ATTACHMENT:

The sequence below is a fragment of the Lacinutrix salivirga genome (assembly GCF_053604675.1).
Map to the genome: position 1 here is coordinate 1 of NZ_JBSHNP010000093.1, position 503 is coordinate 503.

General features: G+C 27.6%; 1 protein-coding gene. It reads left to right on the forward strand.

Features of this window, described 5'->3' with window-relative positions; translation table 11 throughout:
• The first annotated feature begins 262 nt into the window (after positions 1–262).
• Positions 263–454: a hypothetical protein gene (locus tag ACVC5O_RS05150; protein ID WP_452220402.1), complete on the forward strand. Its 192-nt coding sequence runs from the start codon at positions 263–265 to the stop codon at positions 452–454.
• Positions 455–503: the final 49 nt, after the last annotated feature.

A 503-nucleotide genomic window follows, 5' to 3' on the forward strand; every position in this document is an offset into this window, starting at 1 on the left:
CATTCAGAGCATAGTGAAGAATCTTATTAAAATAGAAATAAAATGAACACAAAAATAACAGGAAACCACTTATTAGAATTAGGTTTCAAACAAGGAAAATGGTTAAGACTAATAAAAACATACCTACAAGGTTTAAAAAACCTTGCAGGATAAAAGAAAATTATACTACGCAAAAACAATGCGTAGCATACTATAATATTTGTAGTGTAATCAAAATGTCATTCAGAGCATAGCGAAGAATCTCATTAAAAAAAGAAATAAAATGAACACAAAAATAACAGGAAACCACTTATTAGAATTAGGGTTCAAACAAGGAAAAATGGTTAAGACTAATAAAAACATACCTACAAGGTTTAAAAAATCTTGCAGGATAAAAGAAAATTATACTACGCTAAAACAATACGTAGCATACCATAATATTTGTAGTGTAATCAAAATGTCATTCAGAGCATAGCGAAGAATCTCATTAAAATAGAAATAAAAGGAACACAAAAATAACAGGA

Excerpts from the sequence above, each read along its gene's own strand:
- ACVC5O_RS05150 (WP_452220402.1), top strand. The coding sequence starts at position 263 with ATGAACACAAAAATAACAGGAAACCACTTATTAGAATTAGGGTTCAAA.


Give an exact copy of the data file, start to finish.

The sequence below is a fragment of the Lacinutrix salivirga genome (assembly GCF_053604675.1).
Map to the genome: position 1 here is coordinate 1 of NZ_JBSHNP010000093.1, position 503 is coordinate 503.

General features: G+C 27.6%; 1 protein-coding gene. It reads left to right on the forward strand.

Features of this window, described 5'->3' with window-relative positions; translation table 11 throughout:
• The first annotated feature begins 262 nt into the window (after positions 1–262).
• Positions 263–454: a hypothetical protein gene (locus tag ACVC5O_RS05150; protein ID WP_452220402.1), complete on the forward strand. Its 192-nt coding sequence runs from the start codon at positions 263–265 to the stop codon at positions 452–454.
• Positions 455–503: the final 49 nt, after the last annotated feature.

A 503-nucleotide genomic window follows, 5' to 3' on the forward strand; every position in this document is an offset into this window, starting at 1 on the left:
CATTCAGAGCATAGTGAAGAATCTTATTAAAATAGAAATAAAATGAACACAAAAATAACAGGAAACCACTTATTAGAATTAGGTTTCAAACAAGGAAAATGGTTAAGACTAATAAAAACATACCTACAAGGTTTAAAAAACCTTGCAGGATAAAAGAAAATTATACTACGCAAAAACAATGCGTAGCATACTATAATATTTGTAGTGTAATCAAAATGTCATTCAGAGCATAGCGAAGAATCTCATTAAAAAAAGAAATAAAATGAACACAAAAATAACAGGAAACCACTTATTAGAATTAGGGTTCAAACAAGGAAAAATGGTTAAGACTAATAAAAACATACCTACAAGGTTTAAAAAATCTTGCAGGATAAAAGAAAATTATACTACGCTAAAACAATACGTAGCATACCATAATATTTGTAGTGTAATCAAAATGTCATTCAGAGCATAGCGAAGAATCTCATTAAAATAGAAATAAAAGGAACACAAAAATAACAGGA

Excerpts from the sequence above, each read along its gene's own strand:
- ACVC5O_RS05150 (WP_452220402.1), top strand. The coding sequence starts at position 263 with ATGAACACAAAAATAACAGGAAACCACTTATTAGAATTAGGGTTCAAA.